Modernizing Congress to Meet Public Expectation
As the drumbeat on impeachment rages, 12 members of Congress have been quietly doing something extraordinary — even revolutionary. Democrats and Republicans have been shoving aside party differences to focus on one of the most pressing issues facing America: how to reform and rebuild Congress. This unique example might provide a path forward after the impeachment process for healing our division.
From the ballooning national debt to our crumbling roads and bridges, many of the biggest challenges facing our country could be resolved by decisive and bipartisan action by Congress. Yet year after year, voters are dismayed by a lack of progress and frustrated by the dysfunction.
But since January, the members of the Select Committee on the Modernization of Congress, led by Reps. Derek Kilmer (D-Wash.) and Tom Graves (R-Ga.), have been hashing out solutions to make Congress more transparent, more efficient and armed with the important information they need to make wise decisions.
It isn’t an easy task. In today’s hyper-partisan environment, reaching across the aisle is harder than ever. So the Select Committee strives to ensure bipartisan consensus. The group is evenly split between Republicans and Democrats, 6-6. The committee members have forged bonds with those who would otherwise be regarded as political rivals, having late-night dinners together, attending retreats, sharing details about their families, their districts and what inspired them to enter politics. In the process, they have realized they had more in common than they would have initially thought. Most importantly, they share a deep desire to make Congress work for the American people.
As former legislators with a combined 28 years in Congress, we fully understand the inconsistencies and inefficiencies that plague the first branch of government. Congress is beset by arcane and irregular procedures; many protocols seem to be holdovers from 25, 50, or even 100 years ago. We also understand the power of extending a hand across the aisle. During our public service, we put aside our political differences to work together on key initiatives and developed a friendship in the process.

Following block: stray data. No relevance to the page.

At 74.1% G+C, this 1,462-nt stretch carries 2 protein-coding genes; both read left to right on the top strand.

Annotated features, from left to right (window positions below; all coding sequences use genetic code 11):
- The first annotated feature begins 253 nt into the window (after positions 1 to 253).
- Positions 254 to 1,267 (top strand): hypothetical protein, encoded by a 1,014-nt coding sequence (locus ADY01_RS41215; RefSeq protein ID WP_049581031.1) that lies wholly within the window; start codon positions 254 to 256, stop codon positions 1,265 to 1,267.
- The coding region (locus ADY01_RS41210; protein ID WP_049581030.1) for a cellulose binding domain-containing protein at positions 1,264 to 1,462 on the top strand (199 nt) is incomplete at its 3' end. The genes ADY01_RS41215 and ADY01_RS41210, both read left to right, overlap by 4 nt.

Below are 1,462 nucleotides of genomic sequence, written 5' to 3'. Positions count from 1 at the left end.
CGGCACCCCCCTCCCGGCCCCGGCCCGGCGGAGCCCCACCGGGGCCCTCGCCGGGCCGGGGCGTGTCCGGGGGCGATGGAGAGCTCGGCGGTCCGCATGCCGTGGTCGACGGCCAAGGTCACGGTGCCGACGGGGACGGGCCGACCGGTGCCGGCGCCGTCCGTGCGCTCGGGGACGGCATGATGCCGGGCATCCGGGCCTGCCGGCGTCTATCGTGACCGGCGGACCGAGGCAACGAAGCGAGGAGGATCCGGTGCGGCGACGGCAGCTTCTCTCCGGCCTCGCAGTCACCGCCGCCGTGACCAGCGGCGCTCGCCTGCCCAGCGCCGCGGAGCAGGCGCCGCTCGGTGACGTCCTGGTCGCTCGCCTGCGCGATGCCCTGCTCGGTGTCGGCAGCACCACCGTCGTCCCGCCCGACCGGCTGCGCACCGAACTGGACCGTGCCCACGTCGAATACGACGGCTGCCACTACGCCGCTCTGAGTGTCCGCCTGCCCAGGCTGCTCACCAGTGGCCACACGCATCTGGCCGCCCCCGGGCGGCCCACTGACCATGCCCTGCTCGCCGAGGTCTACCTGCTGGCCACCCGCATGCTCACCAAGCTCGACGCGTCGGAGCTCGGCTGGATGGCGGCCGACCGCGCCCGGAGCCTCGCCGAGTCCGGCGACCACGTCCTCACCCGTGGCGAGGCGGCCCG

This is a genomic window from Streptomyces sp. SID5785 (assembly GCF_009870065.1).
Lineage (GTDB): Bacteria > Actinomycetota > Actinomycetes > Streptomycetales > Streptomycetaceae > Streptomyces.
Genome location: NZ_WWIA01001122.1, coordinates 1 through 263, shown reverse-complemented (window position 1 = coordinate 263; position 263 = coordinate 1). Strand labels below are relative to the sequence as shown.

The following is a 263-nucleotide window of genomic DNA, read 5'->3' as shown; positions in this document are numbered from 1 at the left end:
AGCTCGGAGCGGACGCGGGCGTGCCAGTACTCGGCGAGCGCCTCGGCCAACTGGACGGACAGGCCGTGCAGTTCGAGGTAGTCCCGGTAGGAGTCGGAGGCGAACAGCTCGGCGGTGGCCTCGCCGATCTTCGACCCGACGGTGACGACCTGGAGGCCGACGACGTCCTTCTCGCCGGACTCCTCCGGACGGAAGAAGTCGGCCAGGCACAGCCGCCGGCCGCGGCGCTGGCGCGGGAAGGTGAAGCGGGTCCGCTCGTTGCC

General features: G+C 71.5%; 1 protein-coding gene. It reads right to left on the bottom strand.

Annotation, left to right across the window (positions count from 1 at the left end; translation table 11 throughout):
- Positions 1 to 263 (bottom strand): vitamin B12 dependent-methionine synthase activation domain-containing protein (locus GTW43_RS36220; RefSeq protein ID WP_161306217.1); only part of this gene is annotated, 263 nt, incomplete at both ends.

The members of the Select Committee comprehend the challenge of bipartisanship. They hail from diverse backgrounds with expertise in logistics, entrepreneurship, education and the military. For example, Congressman Mark Pocan, a Democrat from Wisconsin, founded and ran a small business for many years before heading to Capitol Hill. Congresswoman Susan Brooks, a Republican from Indiana, brings decades of experience as a defense attorney, mayor of Indianapolis and as a U.S. attorney.
Over months of sometimes contentious meetings, the committee has crafted initial solutions that are neither flashy nor glamorous. But they are concrete actions that can restore the public’s trust in Congress. For example, the Committee recommended creating a portal that enables the public to easily check a legislator’s voting record. Another recommendation would facilitate tracking changes to a bill – just as workers track changes in a shared document – so that voters can quickly see how, when and by whom a piece of legislation was written. Other proposals would standardize how bills are written, encourage talented and diverse American workers to seek jobs as Congressional aides and create a system to easily identify lobbyists. Even more significantly, Rep. Pocan and Rep. William Timmons (R-S.C.) are collaborating on reforms to scheduling which would help bring Congress into the digital age and the Internet world.
As the committee’s name implies, members are charged with updating and transporting Congress into the 21st century. To that end, they urge the resurrection of what was known as the Office of Technology Assessment, which advised legislators for two decades on matters as diverse as emerging technology, hazardous materials and the utilization of nuclear weapons. The office provided detailed and unbiased technical information in many fields of expertise, enabling Congress to fully understand the costs and benefits of proposed legislation. Since that office was shuttered in 1995, members of Congress have lacked critical counsel on complicated technological developments, including pressing issues of cybersecurity, online privacy, and internet safety. As we increasingly hear reports that not only Russia, but Iran and China, are attempting to influence our elections, understanding technology is increasingly urgent for our legislators. The restoration of the technology office would arm them with the information they need to address these emerging threats and new challenges in social media and science, from artificial intelligence to potential regulation of technology.
Some of the committee’s recommendations appear to be such common sense that the American people might find it bewildering that they are not already Congressional protocol. American workers and businesses must be punctual and productive. As previously mentioned, mismatched schedules often lead to competing committee meetings, multiple delays and frequent interruptions. Consequently, the Committee is considering procedures to streamline scheduling, prevent delays and boost efficiency.
As we talk with fellow citizens today, we frequently hear animosity directed at Congress. Why can’t they break through the gridlock? Why don’t they take action on bipartisan solutions that most Americans support? We believe the work of the Select Committee will pave the way for much needed progress that can revolutionize the workings of Congress. The committee’s work will not only move Congress out of the 19th century but ensure that it represents the very best of the American promise for decades to come, works to solve problems for our country, and rebuilds the trust that is vital to a great republic.